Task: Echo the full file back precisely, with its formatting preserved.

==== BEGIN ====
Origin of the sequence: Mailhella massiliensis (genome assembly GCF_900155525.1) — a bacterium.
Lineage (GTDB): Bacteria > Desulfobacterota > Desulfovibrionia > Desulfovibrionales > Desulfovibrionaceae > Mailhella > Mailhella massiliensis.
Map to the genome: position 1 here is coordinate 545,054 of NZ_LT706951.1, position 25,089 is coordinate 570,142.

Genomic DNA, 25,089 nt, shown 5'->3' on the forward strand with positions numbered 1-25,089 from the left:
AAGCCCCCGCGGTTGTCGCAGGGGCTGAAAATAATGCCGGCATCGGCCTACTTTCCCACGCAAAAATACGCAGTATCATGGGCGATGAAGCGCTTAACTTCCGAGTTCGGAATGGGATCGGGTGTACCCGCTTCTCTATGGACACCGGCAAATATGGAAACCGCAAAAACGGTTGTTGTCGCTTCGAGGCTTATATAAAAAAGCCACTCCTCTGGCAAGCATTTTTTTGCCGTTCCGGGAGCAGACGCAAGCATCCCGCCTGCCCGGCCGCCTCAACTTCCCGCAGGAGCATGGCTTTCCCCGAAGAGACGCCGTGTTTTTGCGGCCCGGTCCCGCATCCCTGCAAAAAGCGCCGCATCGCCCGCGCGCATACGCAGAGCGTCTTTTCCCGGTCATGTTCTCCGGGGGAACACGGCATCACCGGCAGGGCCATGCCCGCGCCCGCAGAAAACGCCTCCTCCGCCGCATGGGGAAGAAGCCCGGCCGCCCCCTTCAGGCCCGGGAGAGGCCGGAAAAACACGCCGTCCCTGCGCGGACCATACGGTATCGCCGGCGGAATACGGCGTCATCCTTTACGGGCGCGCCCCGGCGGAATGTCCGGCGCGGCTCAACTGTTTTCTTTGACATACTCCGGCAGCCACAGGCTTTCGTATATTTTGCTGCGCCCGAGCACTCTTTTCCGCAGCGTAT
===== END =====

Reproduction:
Origin of the sequence: Mailhella massiliensis (genome assembly GCF_900155525.1) — a bacterium.
Lineage (GTDB): Bacteria > Desulfobacterota > Desulfovibrionia > Desulfovibrionales > Desulfovibrionaceae > Mailhella > Mailhella massiliensis.
Map to the genome: position 1 here is coordinate 545,054 of NZ_LT706951.1, position 25,089 is coordinate 570,142.

Genomic DNA, 25,089 nt, shown 5'->3' on the forward strand with positions numbered 1-25,089 from the left:
AAGCCCCCGCGGTTGTCGCAGGGGCTGAAAATAATGCCGGCATCGGCCTACTTTCCCACGCAAAAATACGCAGTATCATGGGCGATGAAGCGCTTAACTTCCGAGTTCGGAATGGGATCGGGTGTACCCGCTTCTCTATGGACACCGGCAAATATGGAAACCGCAAAAACGGTTGTTGTCGCTTCGAGGCTTATATAAAAAAGCCACTCCTCTGGCAAGCATTTTTTTGCCGTTCCGGGAGCAGACGCAAGCATCCCGCCTGCCCGGCCGCCTCAACTTCCCGCAGGAGCATGGCTTTCCCCGAAGAGACGCCGTGTTTTTGCGGCCCGGTCCCGCATCCCTGCAAAAAGCGCCGCATCGCCCGCGCGCATACGCAGAGCGTCTTTTCCCGGTCATGTTCTCCGGGGGAACACGGCATCACCGGCAGGGCCATGCCCGCGCCCGCAGAAAACGCCTCCTCCGCCGCATGGGGAAGAAGCCCGGCCGCCCCCTTCAGGCCCGGGAGAGGCCGGAAAAACACGCCGTCCCTGCGCGGACCATACGGTATCGCCGGCGGAATACGGCGTCATCCTTTACGGGCGCGCCCCGGCGGAATGTCCGGCGCGGCTCAACTGTTTTCTTTGACATACTCCGGCAGCCACAGGCTTTCGTATATTTTGCTGCGCCCGAGCACTCTTTTCCGCAGCGTAT